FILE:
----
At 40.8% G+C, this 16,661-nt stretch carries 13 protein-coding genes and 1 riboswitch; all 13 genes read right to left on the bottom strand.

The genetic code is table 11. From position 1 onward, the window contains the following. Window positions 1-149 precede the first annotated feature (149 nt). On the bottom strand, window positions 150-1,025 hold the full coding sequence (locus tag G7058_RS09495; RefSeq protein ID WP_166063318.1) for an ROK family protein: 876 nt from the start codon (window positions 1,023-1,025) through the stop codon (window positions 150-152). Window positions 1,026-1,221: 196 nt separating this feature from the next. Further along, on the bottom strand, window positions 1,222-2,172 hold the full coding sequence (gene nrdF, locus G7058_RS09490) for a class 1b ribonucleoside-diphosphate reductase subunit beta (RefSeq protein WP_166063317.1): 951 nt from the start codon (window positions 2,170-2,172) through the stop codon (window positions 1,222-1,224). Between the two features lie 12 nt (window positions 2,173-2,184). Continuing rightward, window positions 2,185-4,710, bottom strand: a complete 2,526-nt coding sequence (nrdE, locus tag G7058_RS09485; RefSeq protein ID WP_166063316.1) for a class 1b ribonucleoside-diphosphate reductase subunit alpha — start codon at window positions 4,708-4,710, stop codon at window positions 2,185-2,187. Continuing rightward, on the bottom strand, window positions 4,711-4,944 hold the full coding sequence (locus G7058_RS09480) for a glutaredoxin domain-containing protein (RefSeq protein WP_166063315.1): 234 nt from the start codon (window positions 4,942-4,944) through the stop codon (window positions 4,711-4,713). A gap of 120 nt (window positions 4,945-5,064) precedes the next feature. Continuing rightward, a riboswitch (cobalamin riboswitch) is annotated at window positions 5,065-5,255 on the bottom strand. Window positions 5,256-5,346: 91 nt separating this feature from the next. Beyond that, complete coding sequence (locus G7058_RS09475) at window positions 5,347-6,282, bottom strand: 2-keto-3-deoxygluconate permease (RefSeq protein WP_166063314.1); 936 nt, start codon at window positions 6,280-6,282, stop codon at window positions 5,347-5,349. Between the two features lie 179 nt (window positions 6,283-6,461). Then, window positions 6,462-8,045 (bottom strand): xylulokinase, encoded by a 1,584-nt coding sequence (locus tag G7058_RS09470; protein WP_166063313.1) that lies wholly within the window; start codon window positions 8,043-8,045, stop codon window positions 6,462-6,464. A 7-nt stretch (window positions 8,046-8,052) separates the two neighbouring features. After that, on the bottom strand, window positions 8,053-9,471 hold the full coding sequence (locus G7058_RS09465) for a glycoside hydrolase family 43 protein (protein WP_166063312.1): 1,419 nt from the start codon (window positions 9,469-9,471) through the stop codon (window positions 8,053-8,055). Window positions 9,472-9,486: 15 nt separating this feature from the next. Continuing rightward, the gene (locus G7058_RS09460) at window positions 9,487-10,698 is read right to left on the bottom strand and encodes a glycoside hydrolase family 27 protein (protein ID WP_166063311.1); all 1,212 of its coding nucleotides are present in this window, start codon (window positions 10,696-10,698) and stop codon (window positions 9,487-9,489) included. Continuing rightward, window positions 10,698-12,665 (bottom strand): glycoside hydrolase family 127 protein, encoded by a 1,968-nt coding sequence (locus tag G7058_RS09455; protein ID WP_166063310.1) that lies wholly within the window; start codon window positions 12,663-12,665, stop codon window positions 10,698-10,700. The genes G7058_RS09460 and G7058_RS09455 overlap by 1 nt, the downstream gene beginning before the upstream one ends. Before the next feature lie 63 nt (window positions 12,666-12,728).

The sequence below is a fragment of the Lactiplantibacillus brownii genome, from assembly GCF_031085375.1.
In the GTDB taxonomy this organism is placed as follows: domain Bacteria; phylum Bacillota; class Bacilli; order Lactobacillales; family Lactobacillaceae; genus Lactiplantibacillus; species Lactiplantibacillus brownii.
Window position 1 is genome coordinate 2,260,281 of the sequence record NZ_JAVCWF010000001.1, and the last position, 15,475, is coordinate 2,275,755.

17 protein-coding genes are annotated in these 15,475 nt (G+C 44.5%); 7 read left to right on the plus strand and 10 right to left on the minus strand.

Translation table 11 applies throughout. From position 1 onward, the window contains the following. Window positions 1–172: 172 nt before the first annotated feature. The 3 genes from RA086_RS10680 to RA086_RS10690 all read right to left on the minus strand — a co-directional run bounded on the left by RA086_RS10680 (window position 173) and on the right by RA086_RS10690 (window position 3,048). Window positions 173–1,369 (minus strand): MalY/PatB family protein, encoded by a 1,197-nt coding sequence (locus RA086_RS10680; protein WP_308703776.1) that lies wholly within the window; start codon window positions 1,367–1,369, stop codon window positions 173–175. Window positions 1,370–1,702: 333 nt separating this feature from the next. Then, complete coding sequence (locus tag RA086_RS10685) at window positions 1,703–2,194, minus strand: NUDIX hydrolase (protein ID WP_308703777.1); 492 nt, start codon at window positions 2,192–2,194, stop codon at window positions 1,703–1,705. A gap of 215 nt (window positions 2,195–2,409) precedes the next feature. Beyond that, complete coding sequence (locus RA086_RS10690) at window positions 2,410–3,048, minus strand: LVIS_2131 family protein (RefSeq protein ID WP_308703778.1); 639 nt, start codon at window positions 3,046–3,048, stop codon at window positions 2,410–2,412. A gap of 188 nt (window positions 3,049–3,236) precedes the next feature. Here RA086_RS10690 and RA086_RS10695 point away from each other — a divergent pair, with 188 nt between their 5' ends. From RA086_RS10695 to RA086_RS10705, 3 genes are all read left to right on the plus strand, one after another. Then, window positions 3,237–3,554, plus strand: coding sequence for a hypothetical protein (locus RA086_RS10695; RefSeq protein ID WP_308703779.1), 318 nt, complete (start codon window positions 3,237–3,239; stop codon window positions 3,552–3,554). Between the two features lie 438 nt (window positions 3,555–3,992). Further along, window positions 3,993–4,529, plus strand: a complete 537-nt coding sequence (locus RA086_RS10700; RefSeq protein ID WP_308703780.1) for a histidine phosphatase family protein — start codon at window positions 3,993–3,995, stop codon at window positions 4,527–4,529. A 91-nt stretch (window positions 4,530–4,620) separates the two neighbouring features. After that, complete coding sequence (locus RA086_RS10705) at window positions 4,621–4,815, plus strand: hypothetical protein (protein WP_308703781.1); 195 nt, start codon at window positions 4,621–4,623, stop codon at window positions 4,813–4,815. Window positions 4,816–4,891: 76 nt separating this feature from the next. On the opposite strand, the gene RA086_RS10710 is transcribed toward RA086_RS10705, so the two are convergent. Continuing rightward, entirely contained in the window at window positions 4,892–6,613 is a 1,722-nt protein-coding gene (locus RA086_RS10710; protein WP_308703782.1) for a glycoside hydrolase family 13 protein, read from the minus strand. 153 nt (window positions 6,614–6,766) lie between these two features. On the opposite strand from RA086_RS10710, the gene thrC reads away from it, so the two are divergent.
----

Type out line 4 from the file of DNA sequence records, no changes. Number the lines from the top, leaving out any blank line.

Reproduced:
In the GTDB taxonomy this organism is placed as follows: domain Bacteria; phylum Bacillota; class Bacilli; order Lactobacillales; family Lactobacillaceae; genus Lactiplantibacillus; species Lactiplantibacillus brownii.